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I bought a Seagate Expansion portable disk (1 TB).

I am using a Dell Inspiron 15R (5521) laptop which has 2 usb 3.0 ports. But when I transfer files to my above mentioned portable drive I do not get a transfer speed of more than 35 MB/s. Sometimes the speed is slower than that. What is the issue here, and how do I fix it?

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    Are you sure your using the USB 3.0 port instead of the USB 2.0 port? Furthermore what makes you think 35MB/sec isn't fast compared to the speeds of a USB 2.0 device it would actually be several times faster. In addition because its a mechanical HDD there are speed limitations connected to that fact.
    – Ramhound
    Aug 21 '13 at 11:11
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I had the same problem but I only managed to fix it on the dekstop, not my laptop. I plugged it into a different port (at the back). The front blue ports were doing only 35-40 MB/s. The back port is proper. The difference between the port is if they belong to your chipset or if there is a dedicated chip for those USB3 ports.

Use "USB Device Tree Viever" free software to see this:

enter image description here

You can see that some controllers only do USB 2. But I first tried it in the bottom one which is an Intel. I'm currently looking for drivers for that because it's not so convenient to plug the external disk to the back of the desktop PC everytime. I understand if your laptop doesn't have more than 1-2 controllers, but it's worth a try to go through all possible ports.

Previously it looked like this (hard limit due to wrong or misconfigured USB controller):

enter image description here

Now it looks like this (nothing is wrong with the drive):

enter image description here

This seems like a nice guide and program to update your drivers.

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    I always thought the blue ports were USB 3.0 indicators, turns out that's not true at all. Learned yet another thing! That USBTreeView tool is incredibly useful by the way.
    – xorinzor
    Apr 8 '20 at 17:38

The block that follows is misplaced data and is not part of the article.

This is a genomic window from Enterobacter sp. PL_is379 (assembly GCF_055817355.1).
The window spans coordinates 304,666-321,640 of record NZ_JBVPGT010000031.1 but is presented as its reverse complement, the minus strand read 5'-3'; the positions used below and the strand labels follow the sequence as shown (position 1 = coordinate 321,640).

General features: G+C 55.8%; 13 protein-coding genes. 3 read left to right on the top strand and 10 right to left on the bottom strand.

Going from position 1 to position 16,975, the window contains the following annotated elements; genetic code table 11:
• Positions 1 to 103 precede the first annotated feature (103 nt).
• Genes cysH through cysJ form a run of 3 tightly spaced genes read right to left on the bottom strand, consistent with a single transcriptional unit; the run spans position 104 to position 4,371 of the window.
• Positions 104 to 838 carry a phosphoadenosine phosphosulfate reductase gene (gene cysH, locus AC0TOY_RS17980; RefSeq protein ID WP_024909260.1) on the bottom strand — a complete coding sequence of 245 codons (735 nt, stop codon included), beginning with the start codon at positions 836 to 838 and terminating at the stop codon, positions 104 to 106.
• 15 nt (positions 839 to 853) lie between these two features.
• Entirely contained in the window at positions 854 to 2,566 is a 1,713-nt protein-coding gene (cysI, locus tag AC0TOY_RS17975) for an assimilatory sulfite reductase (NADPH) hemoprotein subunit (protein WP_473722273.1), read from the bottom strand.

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The common causes are:

  • cable
  • driver
  • USB2 port

So make sure it's a USB3 cable from end to end and try a different one in case it's just a bad cable. Then update the drivers to the latest for your USB3 hardware. Finally try both USB3 ports on your laptop (looks like they are the two on the left furthest away from the audio jack).

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  • The cable is usb 3.0, and it is brand new. Even if I try to transfer files to a flash drive using usb 3.0 the speed is very low
    – DesirePRG
    Aug 21 '13 at 11:40
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Intel make only one driver for usb3 with Windows 8. This driver downgrades the transfer speeds to the lowest common denominator within the system. In other words, if it senses any usb2 device or a faulty/substandard usb3 device, the fastest your usb3 system will transfer data at will be at a self determined (Intel usb3 driver) speed.
So, try removing all other usb devices and see what speeds you get! I'll bet it takes off like a rocket (on the assumption your new portable drive is 100% ok).
Finally, the Intel usb3 driver seems to be extra sensitive so don't expect data transfer rates to be at the theoretic/quoted possible speeds. That's a pipe dream but never the less, will be much faster than usb2.

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